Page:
Two-thirds of Brits sceptical of sustainability-related business communications

Consumers have lost trust due to past instances of brands over-stating their positive impact

That is one of the headline findings of a new poll of 4,700 people, conducted by YouGov on behalf of GOOD Agency. The results of the survey were published today (15 April).

As has been the case with several previous pieces of recent research, the survey revealed that most consumers want to choose purpose-led, sustainable brands when possible, with cost and time constraints ranked as the top barrier to doing so. Half of those surveyed said they do not have the time or money to shop ethically as much as they would like.

But the poll also revealed that two-thirds of respondents believe that current communications campaigns designed to showcase brand purpose “all look the same or very similar”. Respondents spoke of “cliché” tropes and confusing jargon around topics relating to ethics, community work, climate and nature.

This perception is one of several contributors to scepticism, according to the report. 68% of those polled said brands need to work harder to avoid purpose-washing and greenwashing communications. Around seven in ten said business’s current commitments are not ambitious enough to meaningfully contribute to addressing the world’s biggest problems.

A tried-and-tested way for brands to build trust on these communications is proof of successful initiatives in the past. Seven in ten of the respondents said they would trust a brand’s claims about purpose more if they have a proven track record of delivering benefits to nature and people. Most respondents agreed, however, that it is more important that businesses that are lagging now accelerate action in the future, as they believe there is still time left to solve challenges like climate change and socio-economic inequalities within and between geographies.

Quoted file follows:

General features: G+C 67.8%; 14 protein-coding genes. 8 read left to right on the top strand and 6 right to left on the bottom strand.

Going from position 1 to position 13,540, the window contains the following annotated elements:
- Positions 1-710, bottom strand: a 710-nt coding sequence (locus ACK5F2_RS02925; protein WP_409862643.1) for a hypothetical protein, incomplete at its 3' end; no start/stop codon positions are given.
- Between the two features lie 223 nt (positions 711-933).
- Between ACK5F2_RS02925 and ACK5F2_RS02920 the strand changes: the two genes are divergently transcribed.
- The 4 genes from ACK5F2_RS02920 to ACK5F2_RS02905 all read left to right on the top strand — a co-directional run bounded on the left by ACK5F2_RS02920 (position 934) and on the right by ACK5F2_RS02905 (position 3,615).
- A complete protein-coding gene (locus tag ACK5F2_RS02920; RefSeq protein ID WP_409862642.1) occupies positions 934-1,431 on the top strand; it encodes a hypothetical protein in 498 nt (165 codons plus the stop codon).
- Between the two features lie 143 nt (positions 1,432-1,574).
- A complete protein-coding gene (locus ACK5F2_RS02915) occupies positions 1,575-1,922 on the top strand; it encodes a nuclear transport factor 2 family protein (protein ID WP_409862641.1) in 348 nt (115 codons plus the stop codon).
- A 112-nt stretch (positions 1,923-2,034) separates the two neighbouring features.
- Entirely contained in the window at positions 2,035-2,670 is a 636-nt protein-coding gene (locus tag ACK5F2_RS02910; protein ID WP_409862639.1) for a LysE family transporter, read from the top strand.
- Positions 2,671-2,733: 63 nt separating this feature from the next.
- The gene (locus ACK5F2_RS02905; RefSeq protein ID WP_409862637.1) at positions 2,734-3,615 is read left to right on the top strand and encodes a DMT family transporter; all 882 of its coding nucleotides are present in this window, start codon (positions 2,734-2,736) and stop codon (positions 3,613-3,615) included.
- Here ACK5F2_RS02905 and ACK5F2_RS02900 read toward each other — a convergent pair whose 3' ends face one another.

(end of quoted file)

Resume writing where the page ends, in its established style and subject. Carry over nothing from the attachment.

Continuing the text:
“Purpose is no longer niche or premium; it is now mass market and expected of business and brands alike,” the report states. It outlines how the way in which businesses without a long history of positive performance will need to fine-tune communications based on the personas which account for the largest portion of their respective audiences.

GOOD Agency’s chief executive Chris Norman wrote: “The idea that business has a role beyond profit used to be radical; now, it is a given, thanks to shifting sentiments and priorities.

“This groundswell of public expectation is reflected in our research as we identify shifting sentiments and priorities amongst the UK population. Our findings indicate that 2021 will be the year for action: for brands and for people.”

Greenwashing concerns

The publication of the survey results comes after separate research from The International Consumer Protection Enforcement Network (ICPEN) found that four in ten corporate websites are hosting claims that are potentially greenwashing or purpose-washing.

Common techniques include over-stating the importance or impact of environmental initiatives; misusing buzzwords or jargon; using vague language and using misleading pictures or symbols.

Join the conversation at edie’s ENGAGE 2021 online event 

Readers interested in sustainability communications won’t want to miss edie’s online ENGAGE event on Thursday 6 May. The event consists of three sessions designed to inspire and empower attendees to apply best practice to communications, reporting and engagement work. 

Expert speakers from the likes of Clear Channel, Toast Ale, Virgin Media, Reconomy and JRP Solutions have already been confirmed for the online event, with more speakers and partners to be announced over the coming days. The event runs from 1-4pm BST and ticket holders will be able to stream the recording on-demand after the sessions. 

Please note: You must pay to access this online event. Tickets purchased before Thursday 22 April will cost £39+VAT. Tickets purchased thereafter will cost £49+VAT

For full information and registration, click here. 

Sarah George

Comments (1)

  1. Andrew Cox says:

    Not everyone believes greenwash and propaganda from large companies and government. Luckily, a percentage of the population are still not completely brainwashed and have some higher cognative functions and can spot BS!

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